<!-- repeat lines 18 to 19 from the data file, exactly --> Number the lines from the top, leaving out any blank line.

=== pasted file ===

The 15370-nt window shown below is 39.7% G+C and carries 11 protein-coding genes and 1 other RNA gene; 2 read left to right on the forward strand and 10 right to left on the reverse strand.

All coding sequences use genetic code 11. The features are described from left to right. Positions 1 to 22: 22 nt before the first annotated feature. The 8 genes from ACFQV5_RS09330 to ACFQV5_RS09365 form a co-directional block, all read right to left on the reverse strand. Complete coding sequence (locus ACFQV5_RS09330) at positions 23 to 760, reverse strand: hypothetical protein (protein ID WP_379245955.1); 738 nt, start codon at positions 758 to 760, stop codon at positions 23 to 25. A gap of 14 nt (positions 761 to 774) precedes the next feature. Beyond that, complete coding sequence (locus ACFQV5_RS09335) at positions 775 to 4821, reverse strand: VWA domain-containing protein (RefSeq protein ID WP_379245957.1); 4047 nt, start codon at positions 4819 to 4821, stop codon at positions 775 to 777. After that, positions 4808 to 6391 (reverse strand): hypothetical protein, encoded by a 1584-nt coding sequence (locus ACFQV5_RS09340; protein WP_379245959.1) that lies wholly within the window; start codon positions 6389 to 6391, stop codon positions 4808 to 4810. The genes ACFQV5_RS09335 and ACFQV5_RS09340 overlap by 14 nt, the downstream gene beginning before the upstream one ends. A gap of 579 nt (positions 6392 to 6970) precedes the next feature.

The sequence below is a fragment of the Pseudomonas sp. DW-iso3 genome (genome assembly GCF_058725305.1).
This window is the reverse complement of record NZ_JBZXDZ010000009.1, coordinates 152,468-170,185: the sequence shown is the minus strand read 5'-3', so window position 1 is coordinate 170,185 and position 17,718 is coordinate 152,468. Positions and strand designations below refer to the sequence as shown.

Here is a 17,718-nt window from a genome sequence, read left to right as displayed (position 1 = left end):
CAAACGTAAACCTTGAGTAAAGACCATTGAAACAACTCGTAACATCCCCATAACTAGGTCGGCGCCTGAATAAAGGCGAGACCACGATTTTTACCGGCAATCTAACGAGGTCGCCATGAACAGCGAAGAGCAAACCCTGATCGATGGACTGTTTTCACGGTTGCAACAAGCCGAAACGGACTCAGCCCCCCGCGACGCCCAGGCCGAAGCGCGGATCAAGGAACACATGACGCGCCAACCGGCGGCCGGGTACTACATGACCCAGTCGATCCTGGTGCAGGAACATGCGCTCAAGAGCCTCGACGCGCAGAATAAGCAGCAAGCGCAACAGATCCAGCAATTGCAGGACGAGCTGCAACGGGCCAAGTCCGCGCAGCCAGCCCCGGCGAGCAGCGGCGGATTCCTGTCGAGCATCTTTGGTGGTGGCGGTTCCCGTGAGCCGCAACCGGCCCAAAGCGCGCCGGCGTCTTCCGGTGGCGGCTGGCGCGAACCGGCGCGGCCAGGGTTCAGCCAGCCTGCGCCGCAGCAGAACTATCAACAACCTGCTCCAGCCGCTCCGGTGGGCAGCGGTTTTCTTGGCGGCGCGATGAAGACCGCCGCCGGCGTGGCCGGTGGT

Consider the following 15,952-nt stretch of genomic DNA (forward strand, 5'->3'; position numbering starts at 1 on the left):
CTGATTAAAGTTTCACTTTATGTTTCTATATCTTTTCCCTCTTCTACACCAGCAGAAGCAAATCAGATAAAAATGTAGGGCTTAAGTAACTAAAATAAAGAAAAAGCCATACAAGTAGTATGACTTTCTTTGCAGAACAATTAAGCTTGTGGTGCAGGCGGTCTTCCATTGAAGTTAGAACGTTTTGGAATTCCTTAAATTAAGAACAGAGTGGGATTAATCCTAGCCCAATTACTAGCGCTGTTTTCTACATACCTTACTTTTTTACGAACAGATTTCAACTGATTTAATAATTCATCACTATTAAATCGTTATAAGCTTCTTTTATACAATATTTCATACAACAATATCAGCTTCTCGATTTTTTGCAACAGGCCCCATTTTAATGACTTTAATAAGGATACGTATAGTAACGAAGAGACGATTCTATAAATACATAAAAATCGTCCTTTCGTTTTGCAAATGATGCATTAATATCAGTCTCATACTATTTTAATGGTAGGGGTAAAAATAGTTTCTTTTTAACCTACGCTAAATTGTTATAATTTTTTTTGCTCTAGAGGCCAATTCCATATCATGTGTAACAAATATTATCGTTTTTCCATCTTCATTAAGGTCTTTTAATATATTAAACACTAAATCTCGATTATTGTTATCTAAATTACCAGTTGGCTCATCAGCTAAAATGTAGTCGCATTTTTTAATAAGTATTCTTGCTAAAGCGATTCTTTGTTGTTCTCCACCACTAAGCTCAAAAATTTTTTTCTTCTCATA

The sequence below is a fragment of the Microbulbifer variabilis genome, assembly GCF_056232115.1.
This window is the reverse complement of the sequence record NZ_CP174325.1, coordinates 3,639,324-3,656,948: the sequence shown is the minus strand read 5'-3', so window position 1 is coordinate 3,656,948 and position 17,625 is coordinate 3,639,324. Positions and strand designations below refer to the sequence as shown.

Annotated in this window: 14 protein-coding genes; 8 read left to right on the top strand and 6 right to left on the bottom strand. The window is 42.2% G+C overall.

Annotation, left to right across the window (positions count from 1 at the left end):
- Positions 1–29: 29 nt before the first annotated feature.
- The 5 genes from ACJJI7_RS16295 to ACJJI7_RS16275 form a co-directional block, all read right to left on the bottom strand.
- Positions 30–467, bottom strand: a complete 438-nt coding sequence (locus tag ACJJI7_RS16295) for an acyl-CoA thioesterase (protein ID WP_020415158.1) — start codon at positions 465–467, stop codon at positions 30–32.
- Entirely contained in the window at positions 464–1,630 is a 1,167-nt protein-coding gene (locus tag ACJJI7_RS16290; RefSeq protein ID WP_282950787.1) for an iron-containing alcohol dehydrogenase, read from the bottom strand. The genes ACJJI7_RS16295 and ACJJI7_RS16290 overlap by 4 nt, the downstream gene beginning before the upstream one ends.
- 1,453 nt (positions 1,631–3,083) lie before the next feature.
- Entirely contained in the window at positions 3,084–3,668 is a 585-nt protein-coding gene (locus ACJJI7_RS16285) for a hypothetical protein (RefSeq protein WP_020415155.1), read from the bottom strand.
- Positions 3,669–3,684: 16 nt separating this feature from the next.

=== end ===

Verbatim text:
- Entirely contained in the window at positions 3,084–3,668 is a 585-nt protein-coding gene (locus ACJJI7_RS16285) for a hypothetical protein (RefSeq protein WP_020415155.1), read from the bottom strand.
- Positions 3,669–3,684: 16 nt separating this feature from the next.